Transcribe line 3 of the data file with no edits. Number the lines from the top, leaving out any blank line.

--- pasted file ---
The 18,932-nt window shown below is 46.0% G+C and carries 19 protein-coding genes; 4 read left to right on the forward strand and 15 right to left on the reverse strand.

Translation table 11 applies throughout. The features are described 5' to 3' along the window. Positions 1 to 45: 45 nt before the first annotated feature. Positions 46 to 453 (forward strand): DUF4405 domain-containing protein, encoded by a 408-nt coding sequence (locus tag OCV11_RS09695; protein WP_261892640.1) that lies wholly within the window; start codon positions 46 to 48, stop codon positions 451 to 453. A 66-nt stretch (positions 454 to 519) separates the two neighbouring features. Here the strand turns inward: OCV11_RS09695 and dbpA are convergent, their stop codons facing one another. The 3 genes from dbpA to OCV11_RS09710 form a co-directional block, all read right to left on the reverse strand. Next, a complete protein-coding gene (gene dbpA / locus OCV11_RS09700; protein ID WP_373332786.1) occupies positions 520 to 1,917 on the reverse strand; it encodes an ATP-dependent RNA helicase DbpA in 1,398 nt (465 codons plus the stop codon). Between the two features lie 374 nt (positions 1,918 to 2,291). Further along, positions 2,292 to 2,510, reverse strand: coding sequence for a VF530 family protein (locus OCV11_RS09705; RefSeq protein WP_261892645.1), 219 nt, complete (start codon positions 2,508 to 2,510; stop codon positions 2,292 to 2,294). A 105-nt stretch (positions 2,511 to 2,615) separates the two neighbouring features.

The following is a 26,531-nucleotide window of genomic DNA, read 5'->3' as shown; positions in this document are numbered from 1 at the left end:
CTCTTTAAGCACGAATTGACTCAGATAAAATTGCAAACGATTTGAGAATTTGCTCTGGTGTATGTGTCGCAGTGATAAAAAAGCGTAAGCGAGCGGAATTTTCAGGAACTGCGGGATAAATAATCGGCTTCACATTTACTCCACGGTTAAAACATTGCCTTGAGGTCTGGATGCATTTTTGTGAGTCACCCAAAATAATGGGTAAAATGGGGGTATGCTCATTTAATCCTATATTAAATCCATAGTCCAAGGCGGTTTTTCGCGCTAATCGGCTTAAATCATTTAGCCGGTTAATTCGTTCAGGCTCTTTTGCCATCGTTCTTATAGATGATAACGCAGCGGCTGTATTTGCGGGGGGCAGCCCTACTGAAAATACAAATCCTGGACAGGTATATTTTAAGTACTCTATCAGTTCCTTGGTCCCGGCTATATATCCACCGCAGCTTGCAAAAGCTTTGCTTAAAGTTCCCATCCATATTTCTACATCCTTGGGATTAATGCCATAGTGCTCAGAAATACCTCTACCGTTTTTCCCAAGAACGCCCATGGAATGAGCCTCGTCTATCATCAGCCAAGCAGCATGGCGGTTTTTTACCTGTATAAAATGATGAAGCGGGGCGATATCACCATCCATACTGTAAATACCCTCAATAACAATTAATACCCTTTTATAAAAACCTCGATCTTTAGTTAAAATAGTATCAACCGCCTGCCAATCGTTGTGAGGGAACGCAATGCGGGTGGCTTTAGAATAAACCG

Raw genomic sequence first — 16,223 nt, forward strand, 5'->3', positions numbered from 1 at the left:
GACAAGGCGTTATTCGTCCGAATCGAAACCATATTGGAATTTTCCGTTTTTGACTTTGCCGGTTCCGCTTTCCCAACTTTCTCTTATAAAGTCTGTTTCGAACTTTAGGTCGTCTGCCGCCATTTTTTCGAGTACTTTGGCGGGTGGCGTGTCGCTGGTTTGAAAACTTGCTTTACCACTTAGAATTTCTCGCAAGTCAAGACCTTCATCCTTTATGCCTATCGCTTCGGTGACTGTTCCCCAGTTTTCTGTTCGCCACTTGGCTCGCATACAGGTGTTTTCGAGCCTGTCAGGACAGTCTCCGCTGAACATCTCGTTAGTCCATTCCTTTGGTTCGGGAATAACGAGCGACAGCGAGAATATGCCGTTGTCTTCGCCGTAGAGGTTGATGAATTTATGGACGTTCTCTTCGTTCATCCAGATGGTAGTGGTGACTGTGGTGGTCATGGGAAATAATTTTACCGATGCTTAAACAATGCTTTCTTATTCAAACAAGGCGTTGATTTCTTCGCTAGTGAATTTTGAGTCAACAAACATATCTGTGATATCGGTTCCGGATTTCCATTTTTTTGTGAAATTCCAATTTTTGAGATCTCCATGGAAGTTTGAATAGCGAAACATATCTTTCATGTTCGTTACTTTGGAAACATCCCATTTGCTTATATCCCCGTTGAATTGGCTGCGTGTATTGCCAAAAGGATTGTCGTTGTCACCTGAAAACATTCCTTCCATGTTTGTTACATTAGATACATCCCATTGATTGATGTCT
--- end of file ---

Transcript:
The following is a 26,531-nucleotide window of genomic DNA, read 5'->3' as shown; positions in this document are numbered from 1 at the left end: